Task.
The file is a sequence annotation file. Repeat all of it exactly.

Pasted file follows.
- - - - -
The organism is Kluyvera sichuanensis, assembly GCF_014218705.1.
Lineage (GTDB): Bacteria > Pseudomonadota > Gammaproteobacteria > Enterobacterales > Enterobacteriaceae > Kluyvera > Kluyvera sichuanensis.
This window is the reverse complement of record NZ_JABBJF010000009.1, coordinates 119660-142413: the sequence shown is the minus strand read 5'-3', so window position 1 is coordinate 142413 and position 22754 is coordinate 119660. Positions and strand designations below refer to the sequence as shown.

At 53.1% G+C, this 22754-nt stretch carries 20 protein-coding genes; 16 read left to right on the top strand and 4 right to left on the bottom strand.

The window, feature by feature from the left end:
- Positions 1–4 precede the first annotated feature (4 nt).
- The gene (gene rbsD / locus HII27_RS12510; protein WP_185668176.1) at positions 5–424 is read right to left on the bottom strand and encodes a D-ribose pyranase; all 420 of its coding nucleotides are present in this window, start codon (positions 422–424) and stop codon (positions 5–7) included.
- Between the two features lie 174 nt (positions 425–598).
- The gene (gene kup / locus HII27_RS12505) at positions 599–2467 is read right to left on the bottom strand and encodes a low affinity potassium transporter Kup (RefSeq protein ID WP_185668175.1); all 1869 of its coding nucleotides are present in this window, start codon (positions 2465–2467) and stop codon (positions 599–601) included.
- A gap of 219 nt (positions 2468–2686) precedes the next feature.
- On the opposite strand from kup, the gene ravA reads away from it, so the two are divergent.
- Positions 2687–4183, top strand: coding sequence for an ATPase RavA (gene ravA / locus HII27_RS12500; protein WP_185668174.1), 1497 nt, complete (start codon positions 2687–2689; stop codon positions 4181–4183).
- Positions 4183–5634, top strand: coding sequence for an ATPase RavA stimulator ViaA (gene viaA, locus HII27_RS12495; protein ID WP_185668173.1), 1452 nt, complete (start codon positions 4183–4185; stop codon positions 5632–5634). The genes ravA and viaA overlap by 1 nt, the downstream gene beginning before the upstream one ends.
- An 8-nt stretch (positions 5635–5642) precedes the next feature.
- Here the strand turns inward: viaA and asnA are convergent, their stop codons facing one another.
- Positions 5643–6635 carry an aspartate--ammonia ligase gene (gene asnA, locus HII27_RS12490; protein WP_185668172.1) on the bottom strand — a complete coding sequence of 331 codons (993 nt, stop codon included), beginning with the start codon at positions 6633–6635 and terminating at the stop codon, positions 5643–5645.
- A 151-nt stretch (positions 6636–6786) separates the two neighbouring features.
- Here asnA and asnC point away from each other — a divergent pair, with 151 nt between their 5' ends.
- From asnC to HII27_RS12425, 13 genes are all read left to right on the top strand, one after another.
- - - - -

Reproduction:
The organism is Kluyvera sichuanensis, assembly GCF_014218705.1.
Lineage (GTDB): Bacteria > Pseudomonadota > Gammaproteobacteria > Enterobacterales > Enterobacteriaceae > Kluyvera > Kluyvera sichuanensis.
This window is the reverse complement of record NZ_JABBJF010000009.1, coordinates 119660-142413: the sequence shown is the minus strand read 5'-3', so window position 1 is coordinate 142413 and position 22754 is coordinate 119660. Positions and strand designations below refer to the sequence as shown.

At 53.1% G+C, this 22754-nt stretch carries 20 protein-coding genes; 16 read left to right on the top strand and 4 right to left on the bottom strand.

The window, feature by feature from the left end:
- Positions 1–4 precede the first annotated feature (4 nt).
- The gene (gene rbsD / locus HII27_RS12510; protein WP_185668176.1) at positions 5–424 is read right to left on the bottom strand and encodes a D-ribose pyranase; all 420 of its coding nucleotides are present in this window, start codon (positions 422–424) and stop codon (positions 5–7) included.
- Between the two features lie 174 nt (positions 425–598).
- The gene (gene kup / locus HII27_RS12505) at positions 599–2467 is read right to left on the bottom strand and encodes a low affinity potassium transporter Kup (RefSeq protein ID WP_185668175.1); all 1869 of its coding nucleotides are present in this window, start codon (positions 2465–2467) and stop codon (positions 599–601) included.
- A gap of 219 nt (positions 2468–2686) precedes the next feature.
- On the opposite strand from kup, the gene ravA reads away from it, so the two are divergent.
- Positions 2687–4183, top strand: coding sequence for an ATPase RavA (gene ravA / locus HII27_RS12500; protein WP_185668174.1), 1497 nt, complete (start codon positions 2687–2689; stop codon positions 4181–4183).
- Positions 4183–5634, top strand: coding sequence for an ATPase RavA stimulator ViaA (gene viaA, locus HII27_RS12495; protein ID WP_185668173.1), 1452 nt, complete (start codon positions 4183–4185; stop codon positions 5632–5634). The genes ravA and viaA overlap by 1 nt, the downstream gene beginning before the upstream one ends.
- An 8-nt stretch (positions 5635–5642) precedes the next feature.
- Here the strand turns inward: viaA and asnA are convergent, their stop codons facing one another.
- Positions 5643–6635 carry an aspartate--ammonia ligase gene (gene asnA, locus HII27_RS12490; protein WP_185668172.1) on the bottom strand — a complete coding sequence of 331 codons (993 nt, stop codon included), beginning with the start codon at positions 6633–6635 and terminating at the stop codon, positions 5643–5645.
- A 151-nt stretch (positions 6636–6786) separates the two neighbouring features.
- Here asnA and asnC point away from each other — a divergent pair, with 151 nt between their 5' ends.
- From asnC to HII27_RS12425, 13 genes are all read left to right on the top strand, one after another.